Peer-To-Peer Lending: An Alternative Way To Generate Bank-Beating Interest Rates From Your Savings

10 mins

Peer-To-Peer Lending: An Alternative Way To Generate Bank-Beating Interest Rates From Your Savings

Introduction To Peer-To-Peer

Do you ever look at a bank and think “I could do that”? Stash a bit of money under your mattress, give it out to friends when they need it… because y’know how hard can it be? As with everything in life, it’s not that simple. But thanks to the world of peer-to-peer lending, you can indulge in that fantasy and start performing some of the same functions.

How does it work?

The concept of peer-to-peer (or P2P) lending is pretty straightforward. It’s when ordinary people like you or me lend money to others – either individuals in need of a bit of cash or small businesses looking to grow. It’s all done through online platforms that match up borrowers and lenders, kind of like online dating. P2P lending cuts out the middleman (the bank) which means higher returns for investors and lower interest rates for borrowers. In theory, it’s a win-win. However, repeat after me, nothing is ever that simple.

What’s in it for me?

As an investor, P2P lending offers decent interest rates – around 6% a year is feasible. That’s considerably more than if your money was simply sat in your savings account. Plus it can also offer tax benefits (in the UK, for instance, you can invest via an ISA). It’s an attractive prospect for people fed up with the low-interest world of savings accounts.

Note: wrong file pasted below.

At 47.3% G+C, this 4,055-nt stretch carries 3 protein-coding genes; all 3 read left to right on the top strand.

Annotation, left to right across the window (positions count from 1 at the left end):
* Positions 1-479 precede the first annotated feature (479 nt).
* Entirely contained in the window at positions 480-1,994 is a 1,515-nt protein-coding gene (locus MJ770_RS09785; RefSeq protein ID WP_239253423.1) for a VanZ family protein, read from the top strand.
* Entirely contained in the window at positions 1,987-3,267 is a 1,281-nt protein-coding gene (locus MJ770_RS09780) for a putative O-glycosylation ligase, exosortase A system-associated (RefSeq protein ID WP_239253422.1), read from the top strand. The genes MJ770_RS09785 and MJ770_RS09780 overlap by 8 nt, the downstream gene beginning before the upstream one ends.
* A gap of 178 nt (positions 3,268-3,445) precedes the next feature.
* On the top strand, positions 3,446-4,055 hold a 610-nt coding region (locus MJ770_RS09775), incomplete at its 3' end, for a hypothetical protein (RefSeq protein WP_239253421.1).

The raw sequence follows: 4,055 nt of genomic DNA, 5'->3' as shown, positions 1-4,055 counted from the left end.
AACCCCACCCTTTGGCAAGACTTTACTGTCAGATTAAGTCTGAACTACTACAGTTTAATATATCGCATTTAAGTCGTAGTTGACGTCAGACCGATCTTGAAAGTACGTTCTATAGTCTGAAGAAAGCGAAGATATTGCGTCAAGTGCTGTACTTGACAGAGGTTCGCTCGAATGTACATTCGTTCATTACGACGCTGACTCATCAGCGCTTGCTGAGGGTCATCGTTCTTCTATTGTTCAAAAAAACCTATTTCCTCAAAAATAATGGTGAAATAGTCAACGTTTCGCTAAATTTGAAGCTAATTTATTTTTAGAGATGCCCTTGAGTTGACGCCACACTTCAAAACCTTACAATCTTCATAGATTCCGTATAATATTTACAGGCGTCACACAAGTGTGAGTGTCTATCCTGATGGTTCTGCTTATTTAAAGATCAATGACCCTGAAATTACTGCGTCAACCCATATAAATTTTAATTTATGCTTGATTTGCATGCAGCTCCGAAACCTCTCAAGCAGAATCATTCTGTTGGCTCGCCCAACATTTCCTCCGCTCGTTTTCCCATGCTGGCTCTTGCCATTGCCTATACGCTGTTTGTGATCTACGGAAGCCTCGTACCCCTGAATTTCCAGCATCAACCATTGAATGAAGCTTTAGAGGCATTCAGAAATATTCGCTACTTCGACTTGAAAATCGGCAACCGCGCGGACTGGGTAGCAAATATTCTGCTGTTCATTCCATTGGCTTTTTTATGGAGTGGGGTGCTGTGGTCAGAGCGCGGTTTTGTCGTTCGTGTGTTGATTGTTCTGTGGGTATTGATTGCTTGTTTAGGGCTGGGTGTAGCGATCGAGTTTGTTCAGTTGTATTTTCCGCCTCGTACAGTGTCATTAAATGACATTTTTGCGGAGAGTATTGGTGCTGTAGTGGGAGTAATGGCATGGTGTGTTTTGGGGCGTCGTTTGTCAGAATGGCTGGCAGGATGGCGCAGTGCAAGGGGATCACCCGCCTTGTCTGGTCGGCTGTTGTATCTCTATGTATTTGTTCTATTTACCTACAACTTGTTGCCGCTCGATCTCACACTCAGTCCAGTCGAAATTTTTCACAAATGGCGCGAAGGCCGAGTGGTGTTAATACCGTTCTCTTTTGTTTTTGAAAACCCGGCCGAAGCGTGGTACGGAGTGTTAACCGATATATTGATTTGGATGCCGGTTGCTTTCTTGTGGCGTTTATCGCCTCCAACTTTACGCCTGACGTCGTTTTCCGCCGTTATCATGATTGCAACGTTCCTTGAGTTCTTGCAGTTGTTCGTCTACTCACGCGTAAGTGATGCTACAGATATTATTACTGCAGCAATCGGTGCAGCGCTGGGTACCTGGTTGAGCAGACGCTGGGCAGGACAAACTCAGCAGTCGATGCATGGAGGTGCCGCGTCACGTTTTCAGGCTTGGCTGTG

But those benefits come with risks, of course (they always do!). The money in your savings account is pretty safe – the bank is extremely unlikely to go bust, and your money is often protected by the government as a last resort. That is not the case with P2P lending. Your money is given to individuals and small businesses, and the likelihood of them defaulting (i.e. not paying you back) and you losing your investment is not negligible.

Why do borrowers use P2P lending?

Basically, it’s about cost and convenience. Borrowing rates are often lower than those from traditional lenders, it can be faster to get the cash, and generally applications are done entirely online. Plus P2P companies sometimes use different credit scoring models to banks, so if a bank doesn’t accept you for a loan you might still have a shot with P2P.

In this pack we’ll give you an overview of P2P lending: explaining how it works, what the risks are, and how you can mitigate them. Next, we’ll look at the risks...

The Risks Of P2P Lending

Different P2P platforms serve different markets. Some lend to small businesses, some fund property developments, some offer loans for car purchases, some lend to individuals without securing the loan on an asset – and some lend to a combination of all of those.

They all have different risk profiles. For example, loans secured against an asset (like a car or a house) are generally considered less risky than unsecured loans. But some risks are common across all segments.

Give me the gory details. Firstly, P2P lending is illiquid (i.e. once your money’s lent, you can’t demand it back, and it will typically be locked away for a fixed term). Some platforms have a “secondary market” where you can sell your loans to other people – but don’t rely on someone buying your portfolio. Assume the money you’re lending is gone until the repayment date.

That’s assuming you ever are repaid, of course. It is likely that some of the loans will default, as the borrower just won’t be able to afford it. That’s totally normal. Your losses should be outweighed by the interest you’re paid on other loans so (in theory) you end up making money, not losing it. However, there’s no guarantee. There’s a chance every single one of your borrowers could default, and if they’re unsecured loans you could be left with nothing. That might sound far-fetched based on P2P companies’ track records (they tend to have tolerable default rates), but things could change during an economic downturn. Remember the 2008 recession? Back then, banks were hit by mass defaults. In the next recession, it could be you losing your cash instead…

How can I mitigate these risks?